Last week, the Biden administration unveiled a new initiative, the American Climate Corps (ACC), to initially prepare 20,000 young people for careers in clean energy and fighting climate change.
The White House believes the initiative “will put a new generation of Americans to work conserving our lands and waters, bolstering community resilience, advancing environmental justice, deploying clean energy, implementing energy efficient technologies, and tackling climate change.”
The program is estimated to cost between $10 billion to $30 billion dollars.
The American Climate Corps Explained
The ACC is aligned with President Biden’s January 27th, 2021, Executive Order on Tackling the Climate Crisis at Home and Abroad, which proposed the creation of a Civilian Climate Corps.
As I noted at IWF recently, this whole-of-government policy aims to do the following:
The Justice40 Initiative is the first “whole-of-government effort” tasked with collaborating with states and localities to push environmental justice and economic growth “by delivering at least 40 percent of the benefits from Federal investments in climate and clean energy to disadvantaged communities.” This initiative was also born out of the aforementioned Day One Executive Order on Racial Equity.
ACC Borrows Heavily from FDR’s New Deal Program Namesake
It’s unsurprising to see the Biden administration draw inspiration for the proposed ACC from President Franklin Delano Roosevelt’s New Deal programs called Civilian Conservation Corps (CCC)—a nod to President Biden’s favorite president.
The CCC existed from 1932 to 1941 to prepare single young men, ages 18 to 25, with careers in public lands, forestry, and park preservation. Three million individuals graduated from the program.
At the CCC’s height, it enjoyed an 82% approval. However, the initiative was marred with corruption, bad management, and controversy.
The National Park Service concluded, “Though its institutional momentum carried it on for nine years, the difficulties of the operation finally became too much. The Corps was never able to plan ahead financially with any degree of certitude, living virtually from hand to mouth throughout its existence. Clashes and wrangling among top officials, symptomatic of the slow breakdown at the center, were increasingly frequent in the CCC’s final years.”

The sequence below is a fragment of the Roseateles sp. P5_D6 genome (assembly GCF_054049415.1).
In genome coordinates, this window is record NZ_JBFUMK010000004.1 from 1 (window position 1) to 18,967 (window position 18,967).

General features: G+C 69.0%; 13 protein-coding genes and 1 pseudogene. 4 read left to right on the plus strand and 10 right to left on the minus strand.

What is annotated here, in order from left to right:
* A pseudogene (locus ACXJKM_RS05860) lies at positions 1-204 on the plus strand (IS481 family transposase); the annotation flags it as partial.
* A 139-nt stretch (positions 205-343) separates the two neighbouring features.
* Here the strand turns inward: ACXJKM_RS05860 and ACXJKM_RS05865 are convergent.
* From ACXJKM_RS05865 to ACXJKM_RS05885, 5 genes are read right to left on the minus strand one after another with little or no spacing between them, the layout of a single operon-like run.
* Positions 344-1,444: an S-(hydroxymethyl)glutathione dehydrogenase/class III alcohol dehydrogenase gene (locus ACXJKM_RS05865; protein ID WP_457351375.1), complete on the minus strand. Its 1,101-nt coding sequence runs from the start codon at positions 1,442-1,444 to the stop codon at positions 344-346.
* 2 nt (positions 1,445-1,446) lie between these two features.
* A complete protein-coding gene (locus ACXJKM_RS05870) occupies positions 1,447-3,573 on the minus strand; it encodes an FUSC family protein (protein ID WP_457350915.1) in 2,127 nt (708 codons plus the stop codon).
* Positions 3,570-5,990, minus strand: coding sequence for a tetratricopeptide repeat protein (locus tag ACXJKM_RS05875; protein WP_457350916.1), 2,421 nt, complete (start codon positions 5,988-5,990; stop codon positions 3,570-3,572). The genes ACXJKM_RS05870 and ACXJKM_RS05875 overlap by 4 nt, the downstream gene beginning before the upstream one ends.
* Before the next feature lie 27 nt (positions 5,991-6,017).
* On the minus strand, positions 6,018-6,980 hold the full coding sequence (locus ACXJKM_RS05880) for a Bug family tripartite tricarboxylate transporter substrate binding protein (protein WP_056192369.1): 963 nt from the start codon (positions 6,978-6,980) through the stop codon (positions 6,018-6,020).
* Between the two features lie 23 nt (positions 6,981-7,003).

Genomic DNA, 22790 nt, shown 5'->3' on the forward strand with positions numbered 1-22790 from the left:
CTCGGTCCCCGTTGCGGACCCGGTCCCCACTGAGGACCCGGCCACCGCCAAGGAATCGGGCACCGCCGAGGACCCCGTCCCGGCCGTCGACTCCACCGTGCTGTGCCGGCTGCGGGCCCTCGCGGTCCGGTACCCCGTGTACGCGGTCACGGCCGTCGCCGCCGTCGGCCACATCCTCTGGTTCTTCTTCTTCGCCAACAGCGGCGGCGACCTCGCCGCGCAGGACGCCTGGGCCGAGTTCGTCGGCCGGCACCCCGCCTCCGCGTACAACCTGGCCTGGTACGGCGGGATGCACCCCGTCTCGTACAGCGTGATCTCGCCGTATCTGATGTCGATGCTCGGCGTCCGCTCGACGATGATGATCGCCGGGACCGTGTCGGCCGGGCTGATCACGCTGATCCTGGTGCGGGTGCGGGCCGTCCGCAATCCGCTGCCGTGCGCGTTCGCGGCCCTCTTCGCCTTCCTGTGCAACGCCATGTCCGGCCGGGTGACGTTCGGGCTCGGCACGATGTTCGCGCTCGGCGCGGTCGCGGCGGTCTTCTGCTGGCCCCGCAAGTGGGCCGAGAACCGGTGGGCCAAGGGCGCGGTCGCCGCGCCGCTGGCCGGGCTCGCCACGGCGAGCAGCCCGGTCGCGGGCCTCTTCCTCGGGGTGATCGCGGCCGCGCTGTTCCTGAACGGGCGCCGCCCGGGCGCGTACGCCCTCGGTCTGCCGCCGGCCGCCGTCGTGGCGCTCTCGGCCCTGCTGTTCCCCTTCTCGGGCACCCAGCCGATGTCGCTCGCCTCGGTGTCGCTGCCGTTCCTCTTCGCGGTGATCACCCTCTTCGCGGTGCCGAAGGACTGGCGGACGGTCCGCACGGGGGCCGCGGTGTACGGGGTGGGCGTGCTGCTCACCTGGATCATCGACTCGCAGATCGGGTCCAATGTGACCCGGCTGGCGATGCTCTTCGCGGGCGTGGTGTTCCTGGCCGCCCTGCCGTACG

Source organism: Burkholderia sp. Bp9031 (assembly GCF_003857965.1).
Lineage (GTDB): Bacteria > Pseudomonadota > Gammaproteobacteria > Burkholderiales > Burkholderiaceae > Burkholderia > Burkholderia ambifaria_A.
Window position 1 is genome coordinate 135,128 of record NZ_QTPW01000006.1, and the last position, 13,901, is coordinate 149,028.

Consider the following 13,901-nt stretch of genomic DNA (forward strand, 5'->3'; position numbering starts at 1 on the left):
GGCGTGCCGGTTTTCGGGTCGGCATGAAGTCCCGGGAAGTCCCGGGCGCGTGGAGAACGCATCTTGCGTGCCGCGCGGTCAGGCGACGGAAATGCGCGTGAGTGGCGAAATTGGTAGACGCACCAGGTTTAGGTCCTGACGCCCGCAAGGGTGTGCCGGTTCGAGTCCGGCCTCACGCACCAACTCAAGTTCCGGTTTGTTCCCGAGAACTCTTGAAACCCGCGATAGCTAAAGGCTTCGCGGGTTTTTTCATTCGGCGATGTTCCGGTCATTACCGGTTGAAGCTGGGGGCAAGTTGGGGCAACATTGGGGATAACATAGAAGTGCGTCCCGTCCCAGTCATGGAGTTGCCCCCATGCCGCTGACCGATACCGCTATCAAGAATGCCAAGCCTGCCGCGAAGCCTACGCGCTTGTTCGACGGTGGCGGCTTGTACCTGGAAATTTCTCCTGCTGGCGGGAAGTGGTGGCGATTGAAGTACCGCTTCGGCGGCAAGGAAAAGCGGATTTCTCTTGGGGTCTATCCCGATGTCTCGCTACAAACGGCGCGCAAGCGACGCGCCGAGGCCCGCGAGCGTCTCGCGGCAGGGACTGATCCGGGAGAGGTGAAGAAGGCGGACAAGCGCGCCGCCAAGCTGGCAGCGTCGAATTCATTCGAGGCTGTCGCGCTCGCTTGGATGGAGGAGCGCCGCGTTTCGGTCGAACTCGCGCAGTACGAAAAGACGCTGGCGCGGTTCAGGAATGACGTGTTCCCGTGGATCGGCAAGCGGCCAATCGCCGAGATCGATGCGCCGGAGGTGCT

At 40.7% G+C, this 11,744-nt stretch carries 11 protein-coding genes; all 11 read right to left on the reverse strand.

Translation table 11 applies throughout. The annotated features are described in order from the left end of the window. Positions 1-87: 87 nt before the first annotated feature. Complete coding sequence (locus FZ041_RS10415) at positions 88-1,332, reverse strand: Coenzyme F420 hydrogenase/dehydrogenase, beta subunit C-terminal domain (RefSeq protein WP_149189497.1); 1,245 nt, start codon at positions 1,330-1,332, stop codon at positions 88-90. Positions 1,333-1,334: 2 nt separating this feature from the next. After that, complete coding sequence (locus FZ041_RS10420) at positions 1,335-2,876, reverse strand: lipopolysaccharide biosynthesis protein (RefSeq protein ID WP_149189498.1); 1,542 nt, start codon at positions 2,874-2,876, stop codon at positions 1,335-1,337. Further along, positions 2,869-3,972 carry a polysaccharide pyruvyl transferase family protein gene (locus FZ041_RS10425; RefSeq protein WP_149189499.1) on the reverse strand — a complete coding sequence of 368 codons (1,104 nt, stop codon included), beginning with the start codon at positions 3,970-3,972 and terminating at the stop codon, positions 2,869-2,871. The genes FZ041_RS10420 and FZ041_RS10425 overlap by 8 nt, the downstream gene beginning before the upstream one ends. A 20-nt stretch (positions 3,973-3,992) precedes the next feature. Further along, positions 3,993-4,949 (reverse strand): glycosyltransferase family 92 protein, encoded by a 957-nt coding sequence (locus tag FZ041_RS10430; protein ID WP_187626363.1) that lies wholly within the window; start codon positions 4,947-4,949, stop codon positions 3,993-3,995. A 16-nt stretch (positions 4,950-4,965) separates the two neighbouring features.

The CCC, the NPS added, failed to be a successful employment pipeline for its participants because it never outgrew “its temporary status” beyond a relief program and indicator of “useful work.” Moreover, the lands agency said “much good work was undoubtedly performed” but the program was disbanded for lacking “cohesive planning” and confusion over the deliverables of a CCC education. The ACC is doomed to fail on several grounds.
First, deploying a whole-of-government approach to promote environmental stewardship is unnecessary and detrimental to progress. Secondly, the clean energy industry is heavily subsidized by the government and so-called green skills show little value thus far—thus, not adequately preparing young Americans for the real world. Third, unlike its New Deal predecessor—born out of the Emergency Conservation Work Act of 1933—this initiative is born out of an executive order—putting its legality into question.
Existing conservation practices that empower individuals, localities, states, and private actors are already succeeding. The federal government would add unnecessary bureaucracy and waste taxpayer dollars through a program to merely virtue signal on climate.
To learn more about true conservation, go HERE.